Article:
Opinion

Indira A.R. Lakshmanan

As Trump retreats from the world, China is ready to step in

President Trump s and Chinese President Xi Jinping.
MANDEL NGAN,NICOLAS ASFOURI/AFP/Getty Images
President Trump s and Chinese President Xi Jinping.

While the president and his Twitter trigger finger whip America into a frenzy over whichever shiny object he chooses to capture our attention — who called more fallen troops’ families, if football players should stand for the national anthem, an unproven story about uranium and Hillary Clinton (who already lost), a charge the FBI paid for an unproven dossier about Russia and Donald Trump (who already won) — China’s leaders are giving thanks for Trump, the gift that hasn’t stopped giving Beijing exactly what it wants.

This week marks the every-five-years Communist Party Congress, the gathering at which President Xi Jinping is being endorsed for a second term, consolidating his role as “chairman of everything” — arguably the most powerful Chinese leader since Mao Zedong — and enshrining Xi Jinping “thought” in China’s constitution. China knows by now that Trump is perennially distracted by a circus of his own making and disarmed by polite nodding over a piece of chocolate cake at Mar-a-Lago.

Trump declared before taking office that China was a currency manipulator, a trade-imbalance exploiter, a bully toward democratic Taiwan, and perhaps the biggest threat to America. He had China’s number and would make better deals, he said, ensuring that China doesn’t eclipse US power.

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Since they had cake, we’ve heard nary a peep of that, as Trump has focused on China twisting the nuclear-armed arm of North Korea’s “Little Rocket Man.” Trump decertified the UN-backed nuclear deal that US pressure helped forge to block Iran from acquiring nuclear weapons; declared our withdrawal from the global climate accord that the Obama administration prevailed upon China to join; and pulled out of the Trans-Pacific Partnership that Washington spent years coaxing Asian nations, including Chinese partners such as Vietnam, to join, under US-led rules of the road on free trade.

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One prevalent view reflected in Chinese media is that the bombastic businessman who fancies himself the master of the deal has instead given China free run of the house. A commentary in the state-run Xinhua news agency said Western leaders are swamped by “crises and chaos” as “capitalist democracy becomes more oligarchic in nature. The cracks are beginning to show, with many eccentric or unexpected results in recent plebiscites” — a not-at-all coded reference to the victories of Brexit in the United Kingdom and Trump in the United States.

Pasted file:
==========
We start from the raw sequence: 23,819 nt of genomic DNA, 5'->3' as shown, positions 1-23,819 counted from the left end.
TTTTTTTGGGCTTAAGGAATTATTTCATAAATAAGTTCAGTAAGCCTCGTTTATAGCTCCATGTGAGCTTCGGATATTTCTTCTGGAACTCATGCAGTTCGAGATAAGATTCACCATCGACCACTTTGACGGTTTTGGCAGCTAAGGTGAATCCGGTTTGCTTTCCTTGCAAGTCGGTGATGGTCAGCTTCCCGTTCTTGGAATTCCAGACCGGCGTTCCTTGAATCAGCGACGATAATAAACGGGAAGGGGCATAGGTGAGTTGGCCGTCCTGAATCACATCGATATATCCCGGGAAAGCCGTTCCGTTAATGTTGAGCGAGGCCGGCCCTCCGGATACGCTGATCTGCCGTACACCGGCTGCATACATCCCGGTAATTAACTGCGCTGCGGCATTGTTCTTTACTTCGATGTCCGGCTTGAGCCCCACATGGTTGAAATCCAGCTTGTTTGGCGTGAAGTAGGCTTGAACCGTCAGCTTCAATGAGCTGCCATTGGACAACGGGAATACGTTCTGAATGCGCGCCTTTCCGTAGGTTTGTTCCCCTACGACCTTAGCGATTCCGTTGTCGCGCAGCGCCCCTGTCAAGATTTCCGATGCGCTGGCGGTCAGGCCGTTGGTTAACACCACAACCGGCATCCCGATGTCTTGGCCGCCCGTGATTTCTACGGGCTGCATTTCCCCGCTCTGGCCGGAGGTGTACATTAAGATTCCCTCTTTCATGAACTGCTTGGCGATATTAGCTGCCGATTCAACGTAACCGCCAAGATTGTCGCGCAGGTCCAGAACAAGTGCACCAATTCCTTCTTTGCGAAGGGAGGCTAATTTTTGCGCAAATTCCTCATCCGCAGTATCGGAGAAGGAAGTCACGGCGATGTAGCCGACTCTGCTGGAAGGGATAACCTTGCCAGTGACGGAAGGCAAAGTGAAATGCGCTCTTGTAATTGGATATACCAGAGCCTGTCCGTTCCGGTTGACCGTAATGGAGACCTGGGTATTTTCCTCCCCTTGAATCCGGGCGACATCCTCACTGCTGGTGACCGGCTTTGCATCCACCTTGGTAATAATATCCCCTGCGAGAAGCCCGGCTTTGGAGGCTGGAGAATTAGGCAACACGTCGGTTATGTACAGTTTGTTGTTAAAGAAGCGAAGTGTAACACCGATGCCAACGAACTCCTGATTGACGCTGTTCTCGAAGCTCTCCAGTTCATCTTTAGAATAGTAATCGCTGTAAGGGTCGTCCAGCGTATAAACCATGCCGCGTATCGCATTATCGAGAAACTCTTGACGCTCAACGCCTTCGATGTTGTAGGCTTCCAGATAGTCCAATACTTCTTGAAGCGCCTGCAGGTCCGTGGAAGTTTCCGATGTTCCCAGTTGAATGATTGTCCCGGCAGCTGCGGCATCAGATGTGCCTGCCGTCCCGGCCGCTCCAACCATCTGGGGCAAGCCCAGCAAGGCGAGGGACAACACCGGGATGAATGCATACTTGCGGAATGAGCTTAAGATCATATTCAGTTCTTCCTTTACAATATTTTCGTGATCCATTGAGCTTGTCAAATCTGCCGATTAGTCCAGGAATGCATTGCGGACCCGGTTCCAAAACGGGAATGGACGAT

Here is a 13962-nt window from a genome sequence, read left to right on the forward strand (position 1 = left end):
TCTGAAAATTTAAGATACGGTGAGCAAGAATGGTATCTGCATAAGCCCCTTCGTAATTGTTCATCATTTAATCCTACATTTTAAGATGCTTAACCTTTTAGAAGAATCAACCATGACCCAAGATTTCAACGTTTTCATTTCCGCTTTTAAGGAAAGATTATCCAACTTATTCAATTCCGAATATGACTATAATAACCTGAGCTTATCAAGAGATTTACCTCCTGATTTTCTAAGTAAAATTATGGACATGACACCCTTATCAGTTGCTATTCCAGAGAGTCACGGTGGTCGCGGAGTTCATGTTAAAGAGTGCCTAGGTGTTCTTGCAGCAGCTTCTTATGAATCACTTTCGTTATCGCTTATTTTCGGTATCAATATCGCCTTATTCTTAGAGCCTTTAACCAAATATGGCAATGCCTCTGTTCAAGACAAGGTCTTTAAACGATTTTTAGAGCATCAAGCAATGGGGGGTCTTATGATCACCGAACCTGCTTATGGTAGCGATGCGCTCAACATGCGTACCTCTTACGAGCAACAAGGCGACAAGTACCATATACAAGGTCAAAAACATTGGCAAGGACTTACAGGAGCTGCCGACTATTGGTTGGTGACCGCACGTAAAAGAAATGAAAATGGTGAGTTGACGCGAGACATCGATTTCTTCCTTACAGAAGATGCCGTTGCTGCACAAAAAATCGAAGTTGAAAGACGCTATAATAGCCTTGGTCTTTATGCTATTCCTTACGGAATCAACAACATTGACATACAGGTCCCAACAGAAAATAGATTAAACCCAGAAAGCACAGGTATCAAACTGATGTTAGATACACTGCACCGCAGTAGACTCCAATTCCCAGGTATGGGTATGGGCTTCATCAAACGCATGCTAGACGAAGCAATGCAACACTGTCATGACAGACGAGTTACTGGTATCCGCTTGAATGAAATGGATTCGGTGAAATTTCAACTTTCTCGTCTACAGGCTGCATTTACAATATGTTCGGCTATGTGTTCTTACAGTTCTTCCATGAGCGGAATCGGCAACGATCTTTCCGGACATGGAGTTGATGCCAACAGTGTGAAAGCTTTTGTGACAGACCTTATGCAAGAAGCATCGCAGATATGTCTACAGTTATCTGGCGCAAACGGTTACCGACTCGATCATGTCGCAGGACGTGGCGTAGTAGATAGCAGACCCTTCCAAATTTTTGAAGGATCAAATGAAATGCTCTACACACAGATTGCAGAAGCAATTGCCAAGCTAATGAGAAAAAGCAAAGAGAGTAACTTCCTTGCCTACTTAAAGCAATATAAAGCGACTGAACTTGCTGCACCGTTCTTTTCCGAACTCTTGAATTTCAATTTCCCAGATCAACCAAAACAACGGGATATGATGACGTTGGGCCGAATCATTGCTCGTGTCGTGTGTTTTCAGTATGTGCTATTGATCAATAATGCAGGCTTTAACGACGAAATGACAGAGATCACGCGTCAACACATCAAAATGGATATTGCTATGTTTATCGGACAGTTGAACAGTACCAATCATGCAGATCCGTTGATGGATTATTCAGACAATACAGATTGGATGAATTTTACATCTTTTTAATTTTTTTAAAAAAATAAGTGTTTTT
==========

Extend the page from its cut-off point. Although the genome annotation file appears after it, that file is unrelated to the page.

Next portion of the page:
In a three-and-a-half hour speech kicking off the People’s Congress, Xi encouraged foreign countries to follow Beijing’s example instead, predicting China will be a leading global superpower by 2050, fulfilling the “Chinese Dream.”

“No one has been more surprised by the US retreat from its leadership positions” than China, observed Graham Allison, a Harvard Kennedy School professor. “But if Trump insists on leaving the perch, Xi is ready to rise to the opportunity.”

Trump is due to visit China on Nov. 8, where he will face an ever-more confident Communist Party leadership invigorated by Xi’s consolidation.

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Some there may “gloat” about China’s opportunity to wrest the leadership mantle from Washington, said Douglas Paal of the Carnegie Endowment for International Peace, a former White House Asia adviser to Presidents Reagan and George H.W. Bush. Others are “concerned too much will be expected of China, which does not have the capacity” to fill America’s shoes on the world stage. In the United States and Europe, diplomats are “worried about the failure of the Trump administration to lead and protect the liberal international order that has largely maintained prosperity and peace.”

A cynical view is that Trump will be flattered and duped by Chinese pageantry, banquets, and dancing groups, lulled into complacency by vague never-filled reassurances on trade and North Korea. But Chinese leaders are also worried about Trump’s unpredictability and the risks his actions may pose to the global economy and peace.

Trump’s “decisions are seen as rash” with potentially “negative consequences” for China and the rest of the world, said Paul Haenle, former senior adviser to George W. Bush and Barack Obama and director of the Carnegie-Tsinghua Center in Beijing.

It turns out China is watching Trump’s Twitter finger as keenly as we are.

Indira A.R. Lakshmanan’s column appears regularly in the Globe. Follow her on Twitter @Indira_L.